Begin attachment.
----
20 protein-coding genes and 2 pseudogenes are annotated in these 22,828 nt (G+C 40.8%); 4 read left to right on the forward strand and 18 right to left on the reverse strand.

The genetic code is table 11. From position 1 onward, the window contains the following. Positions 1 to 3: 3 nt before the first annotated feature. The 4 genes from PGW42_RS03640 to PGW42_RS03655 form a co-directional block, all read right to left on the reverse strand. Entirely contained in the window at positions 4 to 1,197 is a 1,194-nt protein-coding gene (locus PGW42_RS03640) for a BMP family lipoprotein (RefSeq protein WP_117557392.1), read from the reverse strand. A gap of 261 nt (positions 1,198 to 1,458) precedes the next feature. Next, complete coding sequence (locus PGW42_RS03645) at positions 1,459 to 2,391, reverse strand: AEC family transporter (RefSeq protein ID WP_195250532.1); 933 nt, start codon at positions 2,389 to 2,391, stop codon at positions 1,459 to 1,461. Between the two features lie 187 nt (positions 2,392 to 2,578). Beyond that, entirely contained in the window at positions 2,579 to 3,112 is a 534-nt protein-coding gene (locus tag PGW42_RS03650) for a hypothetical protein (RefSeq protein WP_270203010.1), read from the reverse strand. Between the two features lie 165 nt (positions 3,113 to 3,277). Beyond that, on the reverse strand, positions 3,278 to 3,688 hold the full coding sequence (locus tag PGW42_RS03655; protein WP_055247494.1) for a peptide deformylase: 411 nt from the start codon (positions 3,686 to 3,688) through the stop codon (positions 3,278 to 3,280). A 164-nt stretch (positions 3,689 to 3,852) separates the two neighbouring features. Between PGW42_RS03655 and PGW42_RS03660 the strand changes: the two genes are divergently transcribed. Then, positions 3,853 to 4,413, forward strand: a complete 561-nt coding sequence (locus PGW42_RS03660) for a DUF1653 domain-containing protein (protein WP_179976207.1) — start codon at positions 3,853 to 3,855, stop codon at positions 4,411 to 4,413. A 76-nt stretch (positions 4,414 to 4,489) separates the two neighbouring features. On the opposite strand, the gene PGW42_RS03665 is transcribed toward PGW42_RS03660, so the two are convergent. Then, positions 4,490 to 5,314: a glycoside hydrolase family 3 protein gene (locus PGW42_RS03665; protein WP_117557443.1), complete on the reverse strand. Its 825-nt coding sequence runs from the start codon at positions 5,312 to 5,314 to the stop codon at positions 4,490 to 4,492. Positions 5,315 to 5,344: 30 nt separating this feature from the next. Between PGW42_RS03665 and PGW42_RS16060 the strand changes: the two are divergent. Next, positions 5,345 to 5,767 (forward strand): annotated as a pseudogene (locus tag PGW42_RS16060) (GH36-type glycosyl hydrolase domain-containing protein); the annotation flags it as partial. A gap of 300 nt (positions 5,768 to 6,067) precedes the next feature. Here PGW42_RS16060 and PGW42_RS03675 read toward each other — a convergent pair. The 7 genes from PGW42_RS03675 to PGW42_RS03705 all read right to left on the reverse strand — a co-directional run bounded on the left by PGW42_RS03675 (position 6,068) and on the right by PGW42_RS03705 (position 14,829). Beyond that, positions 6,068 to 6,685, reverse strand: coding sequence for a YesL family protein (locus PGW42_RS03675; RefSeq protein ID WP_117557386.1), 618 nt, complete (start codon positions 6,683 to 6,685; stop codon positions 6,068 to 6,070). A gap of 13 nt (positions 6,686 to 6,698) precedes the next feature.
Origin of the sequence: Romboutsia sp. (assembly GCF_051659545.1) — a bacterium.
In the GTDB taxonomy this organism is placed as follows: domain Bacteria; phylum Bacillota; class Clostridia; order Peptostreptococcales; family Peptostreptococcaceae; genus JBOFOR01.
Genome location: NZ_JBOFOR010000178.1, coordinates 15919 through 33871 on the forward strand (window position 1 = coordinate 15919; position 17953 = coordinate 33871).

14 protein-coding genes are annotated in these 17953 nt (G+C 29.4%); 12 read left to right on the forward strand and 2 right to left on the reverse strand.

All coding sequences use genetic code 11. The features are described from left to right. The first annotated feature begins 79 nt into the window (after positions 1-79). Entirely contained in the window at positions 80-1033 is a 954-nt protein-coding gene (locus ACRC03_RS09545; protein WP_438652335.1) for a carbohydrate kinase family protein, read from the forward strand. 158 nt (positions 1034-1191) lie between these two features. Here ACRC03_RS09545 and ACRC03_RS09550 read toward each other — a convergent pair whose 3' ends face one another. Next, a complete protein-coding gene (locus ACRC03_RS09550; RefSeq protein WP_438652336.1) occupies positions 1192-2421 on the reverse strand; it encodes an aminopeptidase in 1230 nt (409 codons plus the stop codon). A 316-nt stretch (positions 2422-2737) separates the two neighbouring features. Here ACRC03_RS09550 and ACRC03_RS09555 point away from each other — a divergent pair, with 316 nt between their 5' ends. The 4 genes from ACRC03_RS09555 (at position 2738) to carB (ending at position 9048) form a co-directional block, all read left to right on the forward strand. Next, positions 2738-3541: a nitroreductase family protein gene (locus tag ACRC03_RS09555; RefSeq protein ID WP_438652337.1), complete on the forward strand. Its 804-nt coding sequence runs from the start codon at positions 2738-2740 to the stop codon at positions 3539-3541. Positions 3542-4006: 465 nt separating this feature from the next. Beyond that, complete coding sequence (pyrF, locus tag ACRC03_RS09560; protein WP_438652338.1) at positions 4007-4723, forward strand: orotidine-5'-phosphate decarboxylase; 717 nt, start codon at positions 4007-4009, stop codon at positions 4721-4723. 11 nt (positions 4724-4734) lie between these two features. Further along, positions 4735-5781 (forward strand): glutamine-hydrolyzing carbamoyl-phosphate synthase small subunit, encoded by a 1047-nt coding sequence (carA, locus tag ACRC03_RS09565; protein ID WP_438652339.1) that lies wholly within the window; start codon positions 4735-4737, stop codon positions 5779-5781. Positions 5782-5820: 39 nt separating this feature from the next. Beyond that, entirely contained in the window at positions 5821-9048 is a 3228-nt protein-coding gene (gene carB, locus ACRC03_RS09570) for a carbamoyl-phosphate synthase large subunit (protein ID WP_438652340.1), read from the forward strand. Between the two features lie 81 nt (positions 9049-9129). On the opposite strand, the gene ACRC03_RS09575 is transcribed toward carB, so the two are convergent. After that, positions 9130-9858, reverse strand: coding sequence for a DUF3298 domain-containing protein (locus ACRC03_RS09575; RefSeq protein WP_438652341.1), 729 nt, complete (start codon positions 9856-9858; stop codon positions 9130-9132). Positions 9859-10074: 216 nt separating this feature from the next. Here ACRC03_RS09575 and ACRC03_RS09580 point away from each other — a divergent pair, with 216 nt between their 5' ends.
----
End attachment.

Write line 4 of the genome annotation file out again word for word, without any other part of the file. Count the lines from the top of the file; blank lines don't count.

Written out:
In the GTDB taxonomy this organism is placed as follows: domain Bacteria; phylum Bacillota; class Clostridia; order Peptostreptococcales; family Peptostreptococcaceae; genus JBOFOR01.